Some claim golf is a metaphor for life. Even more, golf is often explained as a valid path to enlightenment, Buddhism, God, faith or whatever. Movies such as The Legend of Bagger Vance and Seven Days In Utopia highlight this interconnection. Tongue in cheek, there’s even a website that highlights AA’s Twelve Steps to golf.
Of course, there are books. Michael Murphy’s 1972 novel, “Golf in the Kingdom,” is practically a sacred text. It’s about a young man, modeled on Mr. Murphy himself, who on his way to an ashram in India stops off in Scotland, where his life is transformed by an encounter with a golf pro and mystic named Shivas Irons, who knows as much about Pythagoras and the Hindu scriptures as he does about hitting a high fade.
For those with a spiritual core, golf is positioned as finding God in every moment. This requires the belief that God willfully inserts himself into human history. This theory attempts to persuade one that a vital, energetic, and engaging God is not indifferent to struggling humanity.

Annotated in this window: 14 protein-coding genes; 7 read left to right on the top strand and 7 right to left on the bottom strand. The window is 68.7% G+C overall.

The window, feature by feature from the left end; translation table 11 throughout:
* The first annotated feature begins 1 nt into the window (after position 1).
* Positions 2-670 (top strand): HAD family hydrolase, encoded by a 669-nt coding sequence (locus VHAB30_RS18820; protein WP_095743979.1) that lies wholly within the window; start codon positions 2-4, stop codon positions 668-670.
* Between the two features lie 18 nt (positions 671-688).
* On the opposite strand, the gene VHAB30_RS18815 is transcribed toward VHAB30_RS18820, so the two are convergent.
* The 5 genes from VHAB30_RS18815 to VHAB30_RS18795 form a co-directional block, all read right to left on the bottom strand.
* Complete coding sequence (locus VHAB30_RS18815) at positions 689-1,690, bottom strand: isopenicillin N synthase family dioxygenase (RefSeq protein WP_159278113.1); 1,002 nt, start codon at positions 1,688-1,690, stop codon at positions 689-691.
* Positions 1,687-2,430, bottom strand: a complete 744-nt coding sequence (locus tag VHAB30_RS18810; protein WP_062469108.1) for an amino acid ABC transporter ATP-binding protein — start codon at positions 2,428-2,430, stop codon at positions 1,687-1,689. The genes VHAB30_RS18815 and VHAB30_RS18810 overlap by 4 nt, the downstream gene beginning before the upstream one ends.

Of course, the above approach appears untrue if one watched this past weekend’s Ryder Cup. Wherever God was, he wasn’t intertwined with the United States team. In essence, since the Americans never showed up. As a result, neither did faith. The US team got pummeled into oblivion in Paris. In fact, the US Ryder Cup team has not won on European soil in nearly 25 years.
So, what happened? Quite simply, you can’t read faith. You have to live it. In his book The Winning Way in Golf and Life, Morris Pickens quotes, “The key to golf is playing one shot at a time. The key to life is living in the moment.” Jim Elliot, a young missionary martyr who was slain by Auca warriors on the banks of Ecuador’s Curaray River in 1956, expressed a similar life lesson.
“Wherever you are, be all there. Live to the hilt every situation you believe to be the will of God.”
I close with a story from Anthony de Mellow.
When the guru sat down to worship each evening, the ashram cat would get in the way and distract the worshippers. So, he ordered that the cat be tied during evening worship.
After the guru died, the cat continued to be tied during evening worship. And when the cat expired, another cat was brought to the ashram so that it could be duly tied during evening worship.
Centuries later, learned treatises were written by the guru’s scholarly disciples on the liturgical significance of tying up a cat while worship is performed.
Moral of the story? Like many of us, the United States Ryder Cup team continues to live in old learned treatises.
Categories: Life Lessons